It appears Abbate’s blog archive has been deleted. Abbate is a doctoral candidate at the University of Colorado, Boulder, where she’s writing a dissertation on the philosophy of animal rights. She’s written a number of peer-reviewed publications.
McAdams posted to his blog later that in November 2014, in a post titled, “Politically Correct Marquette Faculty Attack Marquette Warrior,” several university faculty were publicly criticizing him over his handling of the matter. The blog post then listed eight Marquette faculty members.
“Out over the weekend, a nasty attack on this blog by several Marquette Arts & Sciences Department chairs — and signed onto by a handful of Marquette faculty — posted on a blog that has been dedicated, for the last few days, to harassing us,” McAdams wrote.
“It resulted from our reporting of the misconduct of a Philosophy Department instructor who told a student who wanted to discuss gay marriage in class that his views were ‘homophobic,’ and that any airing of opposition to gay marriage should not be allowed, since it would ‘offend’ any gay students in the class,” McAdams’ post continued.
McAdams was suspended after the November 2014 blog post. He did not return to work; he was told he’d need to write a confidential letter apologizing to the student instructor, the AP reported.
The conservative Wisconsin Institute for Law & Liberty noted that Marquette President Michael Lovell went beyond the recommendation of a faculty hearing committee in his request for the apology letter; the recommendation was that McAdams be suspended for a semester or two without pay.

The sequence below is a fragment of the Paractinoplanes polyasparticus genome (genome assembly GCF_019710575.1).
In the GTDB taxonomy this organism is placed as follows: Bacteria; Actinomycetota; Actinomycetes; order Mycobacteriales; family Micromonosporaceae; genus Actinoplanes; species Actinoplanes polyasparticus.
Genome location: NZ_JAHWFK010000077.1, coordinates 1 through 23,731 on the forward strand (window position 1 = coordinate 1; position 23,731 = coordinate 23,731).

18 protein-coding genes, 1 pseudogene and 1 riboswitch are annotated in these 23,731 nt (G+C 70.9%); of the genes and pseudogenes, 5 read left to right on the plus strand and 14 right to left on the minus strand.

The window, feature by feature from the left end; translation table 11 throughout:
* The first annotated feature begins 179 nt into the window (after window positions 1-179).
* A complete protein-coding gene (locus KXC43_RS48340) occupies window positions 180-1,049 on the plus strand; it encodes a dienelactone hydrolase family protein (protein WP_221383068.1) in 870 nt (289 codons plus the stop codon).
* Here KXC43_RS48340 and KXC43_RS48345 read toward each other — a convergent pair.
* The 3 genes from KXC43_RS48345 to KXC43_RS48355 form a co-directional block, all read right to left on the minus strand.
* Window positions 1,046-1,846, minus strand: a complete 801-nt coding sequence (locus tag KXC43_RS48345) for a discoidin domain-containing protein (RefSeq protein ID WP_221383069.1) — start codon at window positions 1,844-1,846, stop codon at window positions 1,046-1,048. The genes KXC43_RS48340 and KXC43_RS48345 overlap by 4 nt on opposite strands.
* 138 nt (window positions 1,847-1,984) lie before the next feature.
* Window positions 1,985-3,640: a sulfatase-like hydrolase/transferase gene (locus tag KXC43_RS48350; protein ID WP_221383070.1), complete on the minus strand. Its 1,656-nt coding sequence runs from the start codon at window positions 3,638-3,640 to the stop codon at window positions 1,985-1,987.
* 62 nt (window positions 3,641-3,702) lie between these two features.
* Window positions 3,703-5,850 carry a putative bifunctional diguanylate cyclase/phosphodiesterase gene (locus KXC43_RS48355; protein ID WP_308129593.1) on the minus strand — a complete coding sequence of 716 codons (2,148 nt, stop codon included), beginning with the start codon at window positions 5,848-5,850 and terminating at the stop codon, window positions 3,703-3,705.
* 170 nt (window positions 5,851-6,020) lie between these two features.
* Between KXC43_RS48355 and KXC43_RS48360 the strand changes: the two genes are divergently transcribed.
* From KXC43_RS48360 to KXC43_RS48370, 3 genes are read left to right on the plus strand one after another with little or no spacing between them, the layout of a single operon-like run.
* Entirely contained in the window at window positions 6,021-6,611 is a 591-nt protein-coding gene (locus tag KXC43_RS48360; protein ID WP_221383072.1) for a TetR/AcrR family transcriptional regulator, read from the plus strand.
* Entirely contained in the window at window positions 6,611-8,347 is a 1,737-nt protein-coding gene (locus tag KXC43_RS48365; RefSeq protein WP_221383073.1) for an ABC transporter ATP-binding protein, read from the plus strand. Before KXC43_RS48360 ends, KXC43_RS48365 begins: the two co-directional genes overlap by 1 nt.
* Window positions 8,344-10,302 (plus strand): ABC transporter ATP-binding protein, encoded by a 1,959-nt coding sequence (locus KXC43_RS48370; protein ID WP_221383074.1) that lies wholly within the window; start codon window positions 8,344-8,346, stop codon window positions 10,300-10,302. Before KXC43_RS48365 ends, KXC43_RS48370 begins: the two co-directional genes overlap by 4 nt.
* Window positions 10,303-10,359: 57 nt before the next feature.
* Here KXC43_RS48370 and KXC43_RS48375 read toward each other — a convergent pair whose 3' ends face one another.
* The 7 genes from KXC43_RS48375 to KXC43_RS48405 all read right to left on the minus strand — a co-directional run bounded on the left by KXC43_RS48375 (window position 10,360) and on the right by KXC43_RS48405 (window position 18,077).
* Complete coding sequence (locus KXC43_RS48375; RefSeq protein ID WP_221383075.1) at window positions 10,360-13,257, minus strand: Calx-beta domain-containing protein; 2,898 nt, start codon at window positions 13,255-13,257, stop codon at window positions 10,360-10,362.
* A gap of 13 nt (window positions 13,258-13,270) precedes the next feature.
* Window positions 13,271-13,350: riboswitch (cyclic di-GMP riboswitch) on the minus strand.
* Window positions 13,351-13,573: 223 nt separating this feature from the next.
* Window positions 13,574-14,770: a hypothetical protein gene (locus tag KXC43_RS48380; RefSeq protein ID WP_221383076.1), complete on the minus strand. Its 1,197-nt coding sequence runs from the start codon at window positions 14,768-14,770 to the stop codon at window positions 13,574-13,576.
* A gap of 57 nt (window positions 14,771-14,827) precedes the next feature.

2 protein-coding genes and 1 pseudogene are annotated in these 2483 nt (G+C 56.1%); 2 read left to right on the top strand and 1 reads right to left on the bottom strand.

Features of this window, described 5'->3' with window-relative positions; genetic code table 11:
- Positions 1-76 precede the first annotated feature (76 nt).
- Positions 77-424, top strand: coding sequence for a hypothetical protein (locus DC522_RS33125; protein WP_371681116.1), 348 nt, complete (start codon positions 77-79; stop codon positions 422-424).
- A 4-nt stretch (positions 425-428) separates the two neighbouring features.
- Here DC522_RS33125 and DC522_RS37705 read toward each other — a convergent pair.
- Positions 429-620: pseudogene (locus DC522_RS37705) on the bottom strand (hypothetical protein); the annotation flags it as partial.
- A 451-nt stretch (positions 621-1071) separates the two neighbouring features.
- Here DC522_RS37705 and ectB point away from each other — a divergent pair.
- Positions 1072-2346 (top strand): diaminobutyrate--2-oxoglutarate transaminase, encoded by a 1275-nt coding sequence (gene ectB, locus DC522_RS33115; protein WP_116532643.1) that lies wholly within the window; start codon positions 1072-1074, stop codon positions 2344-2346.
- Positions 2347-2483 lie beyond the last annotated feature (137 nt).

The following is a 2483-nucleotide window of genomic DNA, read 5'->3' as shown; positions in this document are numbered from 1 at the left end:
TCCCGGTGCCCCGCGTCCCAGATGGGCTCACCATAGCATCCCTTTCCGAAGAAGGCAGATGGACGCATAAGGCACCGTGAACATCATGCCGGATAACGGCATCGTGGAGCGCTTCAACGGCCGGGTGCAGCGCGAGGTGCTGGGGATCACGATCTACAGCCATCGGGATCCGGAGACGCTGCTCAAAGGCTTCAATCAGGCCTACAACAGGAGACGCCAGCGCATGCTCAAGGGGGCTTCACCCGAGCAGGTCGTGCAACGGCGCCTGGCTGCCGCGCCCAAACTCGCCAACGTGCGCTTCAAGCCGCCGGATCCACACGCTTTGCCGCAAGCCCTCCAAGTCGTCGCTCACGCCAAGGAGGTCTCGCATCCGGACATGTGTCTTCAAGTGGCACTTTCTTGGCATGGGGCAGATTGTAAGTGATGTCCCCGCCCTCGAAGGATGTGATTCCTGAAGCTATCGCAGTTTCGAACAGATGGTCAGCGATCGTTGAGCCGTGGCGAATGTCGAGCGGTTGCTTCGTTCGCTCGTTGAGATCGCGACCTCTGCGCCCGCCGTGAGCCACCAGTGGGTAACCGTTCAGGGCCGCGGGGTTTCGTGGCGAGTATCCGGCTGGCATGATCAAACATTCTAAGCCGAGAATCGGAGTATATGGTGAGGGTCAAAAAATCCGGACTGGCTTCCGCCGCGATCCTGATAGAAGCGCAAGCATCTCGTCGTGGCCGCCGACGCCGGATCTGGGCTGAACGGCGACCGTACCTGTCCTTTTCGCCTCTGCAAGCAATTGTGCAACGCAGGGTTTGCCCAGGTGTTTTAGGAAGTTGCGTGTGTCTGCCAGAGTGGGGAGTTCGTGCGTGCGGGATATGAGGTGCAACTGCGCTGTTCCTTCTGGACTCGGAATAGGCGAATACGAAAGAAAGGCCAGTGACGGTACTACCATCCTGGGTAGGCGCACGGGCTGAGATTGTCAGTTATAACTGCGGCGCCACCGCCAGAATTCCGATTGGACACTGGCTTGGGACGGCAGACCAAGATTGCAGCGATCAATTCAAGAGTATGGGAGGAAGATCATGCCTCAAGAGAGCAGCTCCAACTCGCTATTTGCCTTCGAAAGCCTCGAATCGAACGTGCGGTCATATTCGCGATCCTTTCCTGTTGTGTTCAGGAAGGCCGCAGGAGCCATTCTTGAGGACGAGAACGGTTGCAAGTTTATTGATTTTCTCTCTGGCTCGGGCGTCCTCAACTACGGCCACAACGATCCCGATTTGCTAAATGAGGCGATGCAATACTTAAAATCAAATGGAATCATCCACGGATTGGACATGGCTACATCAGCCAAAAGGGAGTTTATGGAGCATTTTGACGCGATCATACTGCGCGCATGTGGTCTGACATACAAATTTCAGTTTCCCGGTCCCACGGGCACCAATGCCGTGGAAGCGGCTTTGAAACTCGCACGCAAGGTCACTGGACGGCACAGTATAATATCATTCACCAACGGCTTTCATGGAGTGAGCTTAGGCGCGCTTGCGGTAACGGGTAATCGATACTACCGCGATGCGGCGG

“This is Stalinist stuff. I’m not going to apologize.”
The university not only suspended him, it gave him a few days to issue a “Soviet-style admission of wrongdoing or be fired,” the Wisconsin Institute for Law and Liberty said.
“They told me they would reinstate me if I apologized and promised to conform to Marquette’s supposed ‘guiding values,'” McAdams told Laura Ingraham in April. “Of course, I think I am more loyal to Marquette’s guiding values than the administration of Marquette University. But of course, this is Stalinist stuff,” he added. “I’m not going to apologize.”
Marquette University characterizes the conditions for McAdams returning to work differently.
“As President Lovell explained in his call for decency, John McAdams was asked to take responsibility for his actions and to privately express regret for the harm suffered by our student teacher,” the statement reads. “In response, John McAdams said he would do so ‘when hell freezes over.'”
“John McAdams was never asked to make a public apology and was never asked to apologize for any opinion or political view he may hold,” the university added.
While conservatives hail the reinstatement of McAdams as a victory for intellectual freedom, the court was divided along ideological lines. Conservative justices condemned the university for “unacceptable bias,” while liberal justices decried the ruling as “far reaching.”
This looks like a quite sweeping victory for the professor and for academic freedom. Amazing dissent basically says the college’s academic freedom should permit it to violate the professor’s academic freedom and override his contract. https://t.co/ngvIq3KwSL
— Brit Hume (@brithume) July 6, 2018
“This looks like a quite sweeping victory for the professor and for academic freedom,” commented Fox News senior political analyst Brit Hume.